A blast from the past – “WALL-E” reviewed – Los Angeles movie review

Wall-E and Eve

Upon recently revisiting an beloved animated movie, I learned that its charm had not faded — it had only deepened.

You are invited to discover — or reacquaint yourself with — the delightful animated movie WALL-E.

My review, from 2008:

WALL-E, the latest Pixar release, is a delightful sci-fi animation that will enchant children and adults alike. Set in the not-so-distant future, we see that planet Earth has been overrun by garbage. For every skyscraper, a similar tower of compacted rubbish looms alongside. Terrifying dust storms sweep through the unpopulated metropolis, the humans having already blasted off into outer space on cruise liner-style space ships to await their return to a cleaned up Earth. Unfortunately, several hundreds of years have passed and there’s no likelihood that the mission to rid the Earth of its mountains of garbage will ever be achieved.

Left tootling along under his prime directive is the resourceful and tiny little robot Wall-E, which stands for Waste Allocation Load Lifters – Earth class. This perky, quirky little character has become somewhat sentient, communicating in drones, clicks and squawks to the only living thing remaining on Earth, his best buddy – the cutest and springingest little cockroach you’ve ever seen. Wall-E compacts rubbish into neat squares, selecting bits of flotsam that catch his fancy.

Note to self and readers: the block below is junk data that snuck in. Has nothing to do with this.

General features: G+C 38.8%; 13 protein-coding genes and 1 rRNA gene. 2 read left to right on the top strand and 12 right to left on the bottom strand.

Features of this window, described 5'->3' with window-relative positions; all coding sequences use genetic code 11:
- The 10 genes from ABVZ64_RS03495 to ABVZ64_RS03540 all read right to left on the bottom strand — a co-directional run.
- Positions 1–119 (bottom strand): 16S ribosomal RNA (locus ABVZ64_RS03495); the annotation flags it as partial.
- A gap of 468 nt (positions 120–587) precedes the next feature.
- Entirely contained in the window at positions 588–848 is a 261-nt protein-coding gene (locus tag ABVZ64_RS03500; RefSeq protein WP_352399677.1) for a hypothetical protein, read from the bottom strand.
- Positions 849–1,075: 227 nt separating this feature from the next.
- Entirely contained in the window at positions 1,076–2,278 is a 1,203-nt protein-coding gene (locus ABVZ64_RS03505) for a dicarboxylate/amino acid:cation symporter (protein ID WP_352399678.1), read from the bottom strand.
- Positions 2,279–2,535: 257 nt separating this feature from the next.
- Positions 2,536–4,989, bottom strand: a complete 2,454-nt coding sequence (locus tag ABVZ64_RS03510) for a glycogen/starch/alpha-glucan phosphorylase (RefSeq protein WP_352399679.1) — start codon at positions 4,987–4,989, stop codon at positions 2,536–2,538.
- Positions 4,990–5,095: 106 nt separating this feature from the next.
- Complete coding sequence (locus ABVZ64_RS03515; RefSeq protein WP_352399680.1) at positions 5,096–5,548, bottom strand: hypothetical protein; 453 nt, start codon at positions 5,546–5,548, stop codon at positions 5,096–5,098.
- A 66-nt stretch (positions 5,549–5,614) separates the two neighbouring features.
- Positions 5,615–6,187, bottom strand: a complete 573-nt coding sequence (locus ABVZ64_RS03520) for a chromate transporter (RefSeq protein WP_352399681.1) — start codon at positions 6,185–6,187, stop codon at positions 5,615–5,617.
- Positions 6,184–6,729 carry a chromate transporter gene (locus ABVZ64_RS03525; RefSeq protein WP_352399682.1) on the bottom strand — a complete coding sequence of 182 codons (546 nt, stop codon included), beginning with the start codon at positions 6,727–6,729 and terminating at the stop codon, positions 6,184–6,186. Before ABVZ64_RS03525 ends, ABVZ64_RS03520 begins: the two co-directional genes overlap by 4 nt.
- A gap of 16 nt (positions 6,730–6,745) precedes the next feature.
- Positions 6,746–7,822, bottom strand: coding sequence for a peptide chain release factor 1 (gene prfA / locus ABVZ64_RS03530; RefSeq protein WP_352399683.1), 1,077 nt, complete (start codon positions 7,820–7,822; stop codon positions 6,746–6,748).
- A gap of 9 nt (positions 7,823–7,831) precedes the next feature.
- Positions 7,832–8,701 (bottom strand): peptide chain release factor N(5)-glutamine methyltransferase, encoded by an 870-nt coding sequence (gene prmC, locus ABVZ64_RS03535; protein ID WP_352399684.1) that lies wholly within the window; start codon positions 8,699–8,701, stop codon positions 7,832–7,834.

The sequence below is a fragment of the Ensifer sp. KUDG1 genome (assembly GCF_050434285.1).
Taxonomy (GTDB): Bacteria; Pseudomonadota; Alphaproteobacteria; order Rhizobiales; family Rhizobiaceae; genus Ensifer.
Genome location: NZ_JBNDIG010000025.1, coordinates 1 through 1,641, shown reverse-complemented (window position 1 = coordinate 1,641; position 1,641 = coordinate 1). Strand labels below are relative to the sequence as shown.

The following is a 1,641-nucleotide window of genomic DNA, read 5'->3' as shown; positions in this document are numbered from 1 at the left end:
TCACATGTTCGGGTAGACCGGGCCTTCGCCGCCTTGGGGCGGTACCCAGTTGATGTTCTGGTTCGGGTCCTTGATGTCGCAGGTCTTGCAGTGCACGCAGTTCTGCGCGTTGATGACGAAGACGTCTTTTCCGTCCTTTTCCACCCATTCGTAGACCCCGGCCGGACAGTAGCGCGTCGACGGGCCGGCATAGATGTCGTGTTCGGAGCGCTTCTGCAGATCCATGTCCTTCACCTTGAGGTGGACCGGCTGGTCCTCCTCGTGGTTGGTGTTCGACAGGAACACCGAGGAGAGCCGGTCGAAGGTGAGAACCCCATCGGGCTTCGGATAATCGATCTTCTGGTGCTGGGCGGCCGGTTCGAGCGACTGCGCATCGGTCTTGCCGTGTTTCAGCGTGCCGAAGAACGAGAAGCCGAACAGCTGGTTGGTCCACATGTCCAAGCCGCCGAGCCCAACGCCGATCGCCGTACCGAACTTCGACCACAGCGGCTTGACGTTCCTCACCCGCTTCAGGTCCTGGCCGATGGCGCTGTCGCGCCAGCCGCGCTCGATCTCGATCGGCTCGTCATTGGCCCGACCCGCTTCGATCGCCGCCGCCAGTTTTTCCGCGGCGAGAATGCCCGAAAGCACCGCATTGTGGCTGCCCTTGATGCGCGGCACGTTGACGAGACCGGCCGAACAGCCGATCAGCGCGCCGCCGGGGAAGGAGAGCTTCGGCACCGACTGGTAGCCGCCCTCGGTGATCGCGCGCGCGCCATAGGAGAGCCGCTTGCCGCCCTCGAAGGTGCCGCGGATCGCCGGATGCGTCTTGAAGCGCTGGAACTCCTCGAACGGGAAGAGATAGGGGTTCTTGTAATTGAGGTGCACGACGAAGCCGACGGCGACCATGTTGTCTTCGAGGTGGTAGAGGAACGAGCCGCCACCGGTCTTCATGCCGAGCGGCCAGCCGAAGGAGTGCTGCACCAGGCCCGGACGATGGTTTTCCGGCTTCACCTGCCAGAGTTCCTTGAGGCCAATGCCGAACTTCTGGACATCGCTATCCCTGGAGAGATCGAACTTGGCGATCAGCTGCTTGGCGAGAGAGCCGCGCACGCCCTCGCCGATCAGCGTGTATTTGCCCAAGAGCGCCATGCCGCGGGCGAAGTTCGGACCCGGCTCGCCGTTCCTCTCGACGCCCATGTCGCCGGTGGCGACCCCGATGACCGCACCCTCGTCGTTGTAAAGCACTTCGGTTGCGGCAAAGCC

When a visiting space ship deposits a high tech robot, named Eve, sent to discover if there is any sign of life on Earth, it’s love at first sight for Wall-E.

What transpires is a delightful and almost heartbreakingly tender love story between these two expressive and adorable characters. Accompanying some breathtaking visual sequences, the glorious score, with its soaring orchestral melodies composed by Thomas Newman, is largely responsible for the depth of the emotional connection gained in viewing this movie, whose tone never turns saccharine.

Indeed, the opening quarter of WALL-E is a little bleak, and some viewers may squirm at the latter sequences that find so much comedy at the expense of obesity, just stopping short of mean-spiritedness, but the rewards of this feature-length animation are many.


WALL-E is available for purchase or viewing via iTunes.





Pauline Adamek

Pauline Adamek is a Los Angeles-based arts enthusiast with twenty-five years' experience covering International Film Festivals and reviewing new Theatre, Film and Restaurants.


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